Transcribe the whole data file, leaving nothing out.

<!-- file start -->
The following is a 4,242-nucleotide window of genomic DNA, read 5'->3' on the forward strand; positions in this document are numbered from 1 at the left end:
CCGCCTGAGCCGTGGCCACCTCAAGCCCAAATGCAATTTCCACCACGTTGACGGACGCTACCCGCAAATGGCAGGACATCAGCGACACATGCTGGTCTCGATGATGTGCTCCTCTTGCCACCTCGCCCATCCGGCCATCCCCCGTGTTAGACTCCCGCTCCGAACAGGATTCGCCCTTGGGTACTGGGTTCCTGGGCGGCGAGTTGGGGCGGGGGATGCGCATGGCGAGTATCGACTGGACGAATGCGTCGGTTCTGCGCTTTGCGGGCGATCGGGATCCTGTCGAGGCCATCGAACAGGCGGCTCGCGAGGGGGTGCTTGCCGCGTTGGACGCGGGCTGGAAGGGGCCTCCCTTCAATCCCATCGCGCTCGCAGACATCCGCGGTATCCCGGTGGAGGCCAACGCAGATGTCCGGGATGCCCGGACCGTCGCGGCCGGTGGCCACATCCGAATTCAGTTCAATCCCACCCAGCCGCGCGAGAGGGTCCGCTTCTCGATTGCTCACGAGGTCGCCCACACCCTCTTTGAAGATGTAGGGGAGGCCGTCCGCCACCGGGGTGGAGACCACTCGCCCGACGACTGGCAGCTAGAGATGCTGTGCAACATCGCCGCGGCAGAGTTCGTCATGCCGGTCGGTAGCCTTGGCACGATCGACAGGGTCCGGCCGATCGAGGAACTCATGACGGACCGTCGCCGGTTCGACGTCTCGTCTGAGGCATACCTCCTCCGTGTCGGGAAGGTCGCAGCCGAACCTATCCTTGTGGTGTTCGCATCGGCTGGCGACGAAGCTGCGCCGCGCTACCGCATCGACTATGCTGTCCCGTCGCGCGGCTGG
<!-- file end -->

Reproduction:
The following is a 4,242-nucleotide window of genomic DNA, read 5'->3' on the forward strand; positions in this document are numbered from 1 at the left end:
CCGCCTGAGCCGTGGCCACCTCAAGCCCAAATGCAATTTCCACCACGTTGACGGACGCTACCCGCAAATGGCAGGACATCAGCGACACATGCTGGTCTCGATGATGTGCTCCTCTTGCCACCTCGCCCATCCGGCCATCCCCCGTGTTAGACTCCCGCTCCGAACAGGATTCGCCCTTGGGTACTGGGTTCCTGGGCGGCGAGTTGGGGCGGGGGATGCGCATGGCGAGTATCGACTGGACGAATGCGTCGGTTCTGCGCTTTGCGGGCGATCGGGATCCTGTCGAGGCCATCGAACAGGCGGCTCGCGAGGGGGTGCTTGCCGCGTTGGACGCGGGCTGGAAGGGGCCTCCCTTCAATCCCATCGCGCTCGCAGACATCCGCGGTATCCCGGTGGAGGCCAACGCAGATGTCCGGGATGCCCGGACCGTCGCGGCCGGTGGCCACATCCGAATTCAGTTCAATCCCACCCAGCCGCGCGAGAGGGTCCGCTTCTCGATTGCTCACGAGGTCGCCCACACCCTCTTTGAAGATGTAGGGGAGGCCGTCCGCCACCGGGGTGGAGACCACTCGCCCGACGACTGGCAGCTAGAGATGCTGTGCAACATCGCCGCGGCAGAGTTCGTCATGCCGGTCGGTAGCCTTGGCACGATCGACAGGGTCCGGCCGATCGAGGAACTCATGACGGACCGTCGCCGGTTCGACGTCTCGTCTGAGGCATACCTCCTCCGTGTCGGGAAGGTCGCAGCCGAACCTATCCTTGTGGTGTTCGCATCGGCTGGCGACGAAGCTGCGCCGCGCTACCGCATCGACTATGCTGTCCCGTCGCGCGGCTGG